Washington: Why Don’t We Trust the Huskies?

Posted by Andrew Murawa on December 9th, 2014

With it’s big 49-36 win over San Diego State on Sunday night, Washington jumped in to the AP Top 25, appearing as the last team on the list. For a proud program under Lorenzo Romar that was once a regular fixture in those rankings, this is the first time the Huskies have been there in nearly four years (February 2011). But interestingly enough, the Huskies are not in the RTC Top 25 this week, so clearly they still have something to prove to some in the college basketball community. What gives? Why the lack of trust in a Washington team that not only has a convincing win over the nationally regarded Aztecs, but also a Wooden Legacy title under its belt? The Huskies are holding opponents to a 37.2% eFG this season, good for fourth in the nation, and they’re 38th in adjusted defensive efficiency, a mark they haven’t seen over the course of an entire season since Jon Brockman and Justin Dentmon were wearing purple and gold. These guys must be for real, right?

Robert Upshaw's Presence In The Middle Has Helped The Huskies Out To A Dominating Defensive Start (Dean Rutz, Seattle Times)

Robert Upshaw’s Presence In The Middle Has Helped The Huskies Out To A Dominating Defensive Start (Dean Rutz, Seattle Times)

Don’t worry Huskies’ fans. This is not the point where you get the comedown of a “not so fast.” Fact is, there is a lot to like here. And room to get better. Those defensive numbers are probably a bit overblown, in part due to San Diego State’s inability to hit anything en route to a 22.2% eFG on Sunday night. But, with shotblocker extraordinaire Robert Upshaw manning the middle for about 20 minutes per game (his 21.4% block rate – the percent of opponent’s two-point field goal attempts he blocks while he’s on the floor – is the best in the nation), and with fellow intimidating interior presences in Jernard Jarreau and Shawn Kemp, Jr., the Huskies are going to be seriously tough to score on inside all year long. That frees up perimeter defenders to really pressure perimeter players, running them off the three-point line and forcing them into tougher and less rewarding field goal attempts. The 24.4 percent rate they are allowing from behind the three-point line thus far this season is in no way sustainable, but the strategy is.

And that strategy will pay off big time, especially in this year’s Pac-12. You look around the conference and there are big front lines everywhere. Arizona is 23rd in the nation in effective height. Stanford is 22nd. UCLA is 21st. Utah is 13th. Colorado is not small. This is a Pac-12 built around big frontcourts on the best teams, and the Huskies have the bigs to compete with the best of those. Now, all that said, this is still a team with a frontcourt that has played mostly overmatched and undersized opponents, and still is not doing a very good job in cleaning the boards. They’re grabbing just 66 percent of their opponent’s misses, good for 255th in the nation in defensive rebounding percentage, a number that often correlates highly with good shot-blocking teams that forget to block out. That could come back to haunt this group when it gets to conference play against those other big front lines.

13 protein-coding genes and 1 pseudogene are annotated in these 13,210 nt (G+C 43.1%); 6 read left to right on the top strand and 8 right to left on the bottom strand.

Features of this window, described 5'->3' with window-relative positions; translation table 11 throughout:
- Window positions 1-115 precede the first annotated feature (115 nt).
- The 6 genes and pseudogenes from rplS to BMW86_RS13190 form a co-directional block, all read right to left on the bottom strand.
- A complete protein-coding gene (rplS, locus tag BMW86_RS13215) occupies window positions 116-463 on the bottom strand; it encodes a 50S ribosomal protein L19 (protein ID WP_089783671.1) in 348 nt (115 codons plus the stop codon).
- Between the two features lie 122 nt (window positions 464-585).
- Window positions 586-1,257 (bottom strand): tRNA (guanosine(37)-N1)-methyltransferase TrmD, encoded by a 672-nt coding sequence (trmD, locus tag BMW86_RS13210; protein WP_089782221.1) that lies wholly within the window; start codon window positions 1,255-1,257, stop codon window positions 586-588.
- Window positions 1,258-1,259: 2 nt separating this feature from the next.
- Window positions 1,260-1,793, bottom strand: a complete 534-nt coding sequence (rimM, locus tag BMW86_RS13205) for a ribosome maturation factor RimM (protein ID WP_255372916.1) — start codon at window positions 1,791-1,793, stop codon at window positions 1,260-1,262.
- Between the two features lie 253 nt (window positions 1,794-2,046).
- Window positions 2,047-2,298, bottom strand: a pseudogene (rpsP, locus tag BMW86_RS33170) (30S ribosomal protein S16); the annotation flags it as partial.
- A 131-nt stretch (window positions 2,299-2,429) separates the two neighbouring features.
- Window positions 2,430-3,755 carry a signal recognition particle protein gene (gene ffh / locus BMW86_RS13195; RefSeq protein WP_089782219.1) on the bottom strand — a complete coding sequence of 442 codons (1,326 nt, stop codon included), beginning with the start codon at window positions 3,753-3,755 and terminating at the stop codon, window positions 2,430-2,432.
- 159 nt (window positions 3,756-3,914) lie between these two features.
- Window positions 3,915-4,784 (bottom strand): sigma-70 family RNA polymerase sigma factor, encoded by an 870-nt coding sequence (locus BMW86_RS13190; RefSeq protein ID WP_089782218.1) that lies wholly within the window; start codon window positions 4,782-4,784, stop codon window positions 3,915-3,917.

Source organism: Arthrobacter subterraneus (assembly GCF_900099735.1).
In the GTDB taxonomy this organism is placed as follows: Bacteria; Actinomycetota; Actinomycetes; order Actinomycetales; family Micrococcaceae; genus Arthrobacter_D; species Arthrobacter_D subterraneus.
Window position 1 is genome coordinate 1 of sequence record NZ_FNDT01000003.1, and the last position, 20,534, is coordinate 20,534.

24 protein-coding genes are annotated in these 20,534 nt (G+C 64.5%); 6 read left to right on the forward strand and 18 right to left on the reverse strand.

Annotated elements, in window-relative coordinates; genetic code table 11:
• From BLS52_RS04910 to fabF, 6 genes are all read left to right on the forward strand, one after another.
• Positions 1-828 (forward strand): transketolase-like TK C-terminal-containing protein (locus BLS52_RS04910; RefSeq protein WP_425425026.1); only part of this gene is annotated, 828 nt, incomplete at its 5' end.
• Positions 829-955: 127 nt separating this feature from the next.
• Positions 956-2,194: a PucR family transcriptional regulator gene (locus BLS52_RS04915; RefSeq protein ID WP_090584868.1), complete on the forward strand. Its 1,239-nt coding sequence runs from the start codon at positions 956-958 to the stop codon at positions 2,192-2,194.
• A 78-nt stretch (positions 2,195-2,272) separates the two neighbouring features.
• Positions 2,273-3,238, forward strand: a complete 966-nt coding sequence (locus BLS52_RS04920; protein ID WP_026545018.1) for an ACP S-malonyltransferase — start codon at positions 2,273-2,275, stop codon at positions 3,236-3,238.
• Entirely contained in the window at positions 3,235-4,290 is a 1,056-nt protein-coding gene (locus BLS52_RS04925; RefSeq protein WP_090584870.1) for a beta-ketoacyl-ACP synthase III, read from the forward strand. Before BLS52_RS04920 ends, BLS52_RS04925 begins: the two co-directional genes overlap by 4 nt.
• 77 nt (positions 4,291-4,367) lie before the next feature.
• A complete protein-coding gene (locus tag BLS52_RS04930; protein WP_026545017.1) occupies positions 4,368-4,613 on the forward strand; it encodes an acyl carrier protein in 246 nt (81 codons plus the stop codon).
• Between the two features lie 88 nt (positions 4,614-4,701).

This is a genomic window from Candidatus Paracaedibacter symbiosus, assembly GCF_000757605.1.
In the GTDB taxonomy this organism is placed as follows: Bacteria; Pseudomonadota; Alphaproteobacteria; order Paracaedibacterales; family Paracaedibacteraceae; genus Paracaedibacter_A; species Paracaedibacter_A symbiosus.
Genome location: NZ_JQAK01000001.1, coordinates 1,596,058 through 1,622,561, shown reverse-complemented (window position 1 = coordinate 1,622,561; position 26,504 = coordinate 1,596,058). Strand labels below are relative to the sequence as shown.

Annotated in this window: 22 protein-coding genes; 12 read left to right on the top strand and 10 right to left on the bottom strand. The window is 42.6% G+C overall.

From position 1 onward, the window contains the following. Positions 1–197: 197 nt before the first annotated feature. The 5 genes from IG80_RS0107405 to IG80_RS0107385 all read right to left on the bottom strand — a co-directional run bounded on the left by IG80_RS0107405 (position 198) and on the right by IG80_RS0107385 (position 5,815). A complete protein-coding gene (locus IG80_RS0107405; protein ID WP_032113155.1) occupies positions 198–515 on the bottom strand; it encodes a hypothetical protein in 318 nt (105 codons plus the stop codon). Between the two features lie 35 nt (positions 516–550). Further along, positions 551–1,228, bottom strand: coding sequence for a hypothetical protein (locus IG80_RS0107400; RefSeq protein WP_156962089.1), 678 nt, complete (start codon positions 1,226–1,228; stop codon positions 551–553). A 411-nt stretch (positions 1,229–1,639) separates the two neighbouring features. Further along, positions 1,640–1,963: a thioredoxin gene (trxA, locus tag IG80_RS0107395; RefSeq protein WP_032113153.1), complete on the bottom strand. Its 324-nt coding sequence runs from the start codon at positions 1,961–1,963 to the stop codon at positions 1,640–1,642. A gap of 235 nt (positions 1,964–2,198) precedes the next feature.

Offensively, things are probably a little more settled; what you’ve seen so far is mostly what you’re going to get. Nigel Williams-Goss is a terrific point guard; Andrew Andrews is a ridiculously talented scorer at all three levels on the offensive end; and then there are a bunch of other decent parts. Upshaw is still wild offensively, but he certainly can get on the offensive glass and wreak havoc along with Kemp. And freshman wing Donaven Dorsey has come out of the gates nailing threes (12-of-27 thus far from deep), while senior Mike Anderson is a solid if unspectacular offensive player (aside from being an excellent and versatile perimeter defender). But this isn’t an offense that is suddenly going to turn into an elite squad. They’re about what they were last season in that regard. For the Huskies to continue to make big strides in the win/loss record, that defensive improvement, although almost certainly bound to backslide a little, is going to have to be the hallmark of these new and improved Huskies.

AMurawa (994 Posts)

Andrew Murawa Likes Basketball.


Share this story

Leave a Reply

Your email address will not be published. Required fields are marked *